De Finetti is one of the founding fathers of the modern theory of subjective probability, where probabilities are coherent degrees of belief. De Finetti held that probabilities are inherently subjective and he argued that none of the objective interpretations of probability makes sense. While his theory has been influential in science and philosophy, it has encountered various objections. In particular, it has been argued that de Finetti’s concept of probability is too permissive, licensing degrees of belief that we would normally call imprudent. Further, de Finetti is commonly conceived as giving an operational, behaviorist definition of degrees of belief and accordingly of probability. Thus, the theory is said to inherit the difficulties embodied in operationalism and behaviorism. We argue that these and some other objections to de Finetti’s theory are unfounded as they overlook various central aspects of de Finetti’s philosophy of probability. We then propose a new interpretation of de Finetti’s theory that highlights these central aspects and explains how they are an integral part of de Finetti’s instrumentalist philosophy of probability. Building on this interpretation of de Finetti’s theory, we draw some lessons for the realist-instrumentalist controversy about the nature of science.

the ultimate simulation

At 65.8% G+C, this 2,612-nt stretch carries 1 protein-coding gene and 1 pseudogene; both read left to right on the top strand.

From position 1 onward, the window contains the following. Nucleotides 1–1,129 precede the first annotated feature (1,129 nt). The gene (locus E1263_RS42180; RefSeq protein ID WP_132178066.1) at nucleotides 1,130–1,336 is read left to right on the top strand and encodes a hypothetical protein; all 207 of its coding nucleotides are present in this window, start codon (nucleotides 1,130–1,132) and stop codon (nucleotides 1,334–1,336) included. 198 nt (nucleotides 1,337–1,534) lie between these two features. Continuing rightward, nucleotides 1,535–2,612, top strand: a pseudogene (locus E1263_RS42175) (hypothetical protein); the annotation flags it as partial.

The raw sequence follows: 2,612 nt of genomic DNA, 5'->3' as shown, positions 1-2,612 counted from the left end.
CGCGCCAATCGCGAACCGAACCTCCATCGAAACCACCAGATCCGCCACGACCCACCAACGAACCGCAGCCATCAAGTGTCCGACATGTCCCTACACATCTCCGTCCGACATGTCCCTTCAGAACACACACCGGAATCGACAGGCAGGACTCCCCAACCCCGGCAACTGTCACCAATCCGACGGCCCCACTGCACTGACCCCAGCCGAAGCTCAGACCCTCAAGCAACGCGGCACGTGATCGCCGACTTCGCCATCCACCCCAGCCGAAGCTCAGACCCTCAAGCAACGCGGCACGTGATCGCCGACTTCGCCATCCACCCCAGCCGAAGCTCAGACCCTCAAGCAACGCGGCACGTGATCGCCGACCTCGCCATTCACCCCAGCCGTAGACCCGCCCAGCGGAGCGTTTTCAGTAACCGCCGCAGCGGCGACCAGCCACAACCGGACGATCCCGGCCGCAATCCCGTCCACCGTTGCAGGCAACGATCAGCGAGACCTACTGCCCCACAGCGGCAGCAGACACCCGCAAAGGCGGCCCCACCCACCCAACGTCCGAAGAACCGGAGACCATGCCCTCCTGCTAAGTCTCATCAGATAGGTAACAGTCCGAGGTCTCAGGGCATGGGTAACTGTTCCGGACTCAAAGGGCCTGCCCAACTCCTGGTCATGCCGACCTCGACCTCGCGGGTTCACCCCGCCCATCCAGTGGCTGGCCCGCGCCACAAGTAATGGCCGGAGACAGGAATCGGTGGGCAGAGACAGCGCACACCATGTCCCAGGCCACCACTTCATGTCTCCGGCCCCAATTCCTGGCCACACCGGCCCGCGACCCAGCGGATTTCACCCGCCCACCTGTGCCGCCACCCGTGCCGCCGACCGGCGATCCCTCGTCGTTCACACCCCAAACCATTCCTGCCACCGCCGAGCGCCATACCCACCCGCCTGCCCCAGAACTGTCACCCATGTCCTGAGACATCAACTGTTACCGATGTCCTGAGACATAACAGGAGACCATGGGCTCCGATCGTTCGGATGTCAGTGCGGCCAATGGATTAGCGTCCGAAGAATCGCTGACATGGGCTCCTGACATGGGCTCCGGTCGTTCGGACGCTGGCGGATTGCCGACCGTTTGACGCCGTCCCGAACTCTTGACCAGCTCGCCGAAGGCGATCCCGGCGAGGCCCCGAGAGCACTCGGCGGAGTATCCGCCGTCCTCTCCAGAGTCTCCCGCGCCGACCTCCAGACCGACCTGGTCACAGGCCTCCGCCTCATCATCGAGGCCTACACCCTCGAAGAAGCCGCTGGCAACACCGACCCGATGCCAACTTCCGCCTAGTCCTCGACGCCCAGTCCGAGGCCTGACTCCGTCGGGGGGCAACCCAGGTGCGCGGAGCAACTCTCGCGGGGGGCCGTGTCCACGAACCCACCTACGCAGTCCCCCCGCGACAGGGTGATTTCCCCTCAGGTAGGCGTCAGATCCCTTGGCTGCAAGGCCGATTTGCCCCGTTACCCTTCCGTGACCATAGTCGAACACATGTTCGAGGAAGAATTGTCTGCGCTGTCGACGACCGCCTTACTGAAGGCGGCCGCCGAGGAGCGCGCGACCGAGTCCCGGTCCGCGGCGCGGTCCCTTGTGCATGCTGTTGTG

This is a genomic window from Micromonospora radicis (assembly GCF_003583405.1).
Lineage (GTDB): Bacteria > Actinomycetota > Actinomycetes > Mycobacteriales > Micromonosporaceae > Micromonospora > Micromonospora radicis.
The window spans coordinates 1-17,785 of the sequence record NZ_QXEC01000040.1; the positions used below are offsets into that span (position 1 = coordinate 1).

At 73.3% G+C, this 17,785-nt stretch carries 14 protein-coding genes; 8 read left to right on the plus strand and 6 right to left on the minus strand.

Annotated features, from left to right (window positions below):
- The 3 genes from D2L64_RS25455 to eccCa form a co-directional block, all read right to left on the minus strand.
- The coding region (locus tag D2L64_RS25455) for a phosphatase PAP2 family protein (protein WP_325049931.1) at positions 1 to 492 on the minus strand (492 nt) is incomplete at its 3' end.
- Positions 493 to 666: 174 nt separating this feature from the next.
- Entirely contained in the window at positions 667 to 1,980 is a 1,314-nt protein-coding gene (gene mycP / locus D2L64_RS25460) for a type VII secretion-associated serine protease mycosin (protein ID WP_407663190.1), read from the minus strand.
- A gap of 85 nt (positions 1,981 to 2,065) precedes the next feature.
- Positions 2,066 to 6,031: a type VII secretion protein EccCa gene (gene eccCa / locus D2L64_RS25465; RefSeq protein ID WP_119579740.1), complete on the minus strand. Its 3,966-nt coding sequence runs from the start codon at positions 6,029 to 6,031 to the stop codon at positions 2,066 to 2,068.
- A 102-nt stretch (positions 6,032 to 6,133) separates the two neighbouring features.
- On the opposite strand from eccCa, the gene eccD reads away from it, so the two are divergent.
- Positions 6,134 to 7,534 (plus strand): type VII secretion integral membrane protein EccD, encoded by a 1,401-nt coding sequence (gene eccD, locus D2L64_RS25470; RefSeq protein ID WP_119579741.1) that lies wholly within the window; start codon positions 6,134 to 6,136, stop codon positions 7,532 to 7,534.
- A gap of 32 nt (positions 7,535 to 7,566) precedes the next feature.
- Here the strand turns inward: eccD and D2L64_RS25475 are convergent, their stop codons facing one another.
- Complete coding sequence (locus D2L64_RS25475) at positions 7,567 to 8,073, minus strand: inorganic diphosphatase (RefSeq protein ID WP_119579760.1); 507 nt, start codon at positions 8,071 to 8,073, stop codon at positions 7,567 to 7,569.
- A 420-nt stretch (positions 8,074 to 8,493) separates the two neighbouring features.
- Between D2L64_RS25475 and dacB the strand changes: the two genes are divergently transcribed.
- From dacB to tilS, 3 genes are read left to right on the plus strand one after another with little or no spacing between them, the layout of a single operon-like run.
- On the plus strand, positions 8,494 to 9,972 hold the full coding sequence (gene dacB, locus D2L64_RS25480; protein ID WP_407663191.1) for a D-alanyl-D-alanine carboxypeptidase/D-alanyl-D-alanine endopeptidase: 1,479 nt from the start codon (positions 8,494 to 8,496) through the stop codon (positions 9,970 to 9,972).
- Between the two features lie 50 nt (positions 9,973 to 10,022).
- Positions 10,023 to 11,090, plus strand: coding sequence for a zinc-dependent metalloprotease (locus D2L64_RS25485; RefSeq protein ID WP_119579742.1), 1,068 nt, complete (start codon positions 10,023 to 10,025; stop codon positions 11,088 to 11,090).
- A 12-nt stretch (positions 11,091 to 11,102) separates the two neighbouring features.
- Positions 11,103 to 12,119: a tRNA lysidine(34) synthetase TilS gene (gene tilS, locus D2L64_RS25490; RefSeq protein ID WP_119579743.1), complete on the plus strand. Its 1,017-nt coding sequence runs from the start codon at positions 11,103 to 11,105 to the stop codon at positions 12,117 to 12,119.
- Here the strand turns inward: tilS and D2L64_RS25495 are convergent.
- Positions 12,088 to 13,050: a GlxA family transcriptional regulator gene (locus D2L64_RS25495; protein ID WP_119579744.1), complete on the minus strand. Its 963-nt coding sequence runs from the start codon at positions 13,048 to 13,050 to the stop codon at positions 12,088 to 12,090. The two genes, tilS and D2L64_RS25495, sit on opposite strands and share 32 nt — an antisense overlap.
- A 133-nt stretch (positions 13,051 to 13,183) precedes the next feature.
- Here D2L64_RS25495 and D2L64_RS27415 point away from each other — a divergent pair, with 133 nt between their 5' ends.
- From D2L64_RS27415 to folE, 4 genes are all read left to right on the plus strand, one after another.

Posted in Books, University life with tags , , , , , , on February 23, 2014 by xi'an

Another breakfast read of the New York Times that engaged enough of my attention to write a post (an easily done feat!): besides a lengthy introduction, Edward Frenkel, the author of the column, considers the Platonic issue of whether or not “mathematical entities actually exist in and of themselves”, an issue also central to Neal Stephenson’s Anathem. And suddenly switches to another philosophical debate, realism versus idealism, the later view being that reality only exists in the mind. And seriously (?) considers the question of whether or not we live in a computer simulation… Uh?! There is actually research going on with this assumption, as shown by the arXiv paper the column links to. This is also called the Matrix Hypothesis on Wikipedia. While I understand the appeal of arguing that we cannot distinguish between living in a real world and living in the simulation of a real world (this is a modern extension of Plato’s cave), I do not get the point of addressing the issue in a Physics paper. Seems more appropriate for science-fiction literature. Like Philip K. Dick‘s…

snapshot from Budapest (#5)

Posted in pictures, Running, Travel with tags , , , , , on August 4, 2013 by xi'an

IMG_0498

Truly random [again]

Posted in Books, R, Statistics, University life with tags , , , , , , , , on December 10, 2010 by xi'an

“The measurement outputs contain at the 99% confidence level 42 new random bits. This is a much stronger statement than passing or not passing statistical tests, which merely indicate that no obvious non-random patterns are present.” arXiv:0911.3427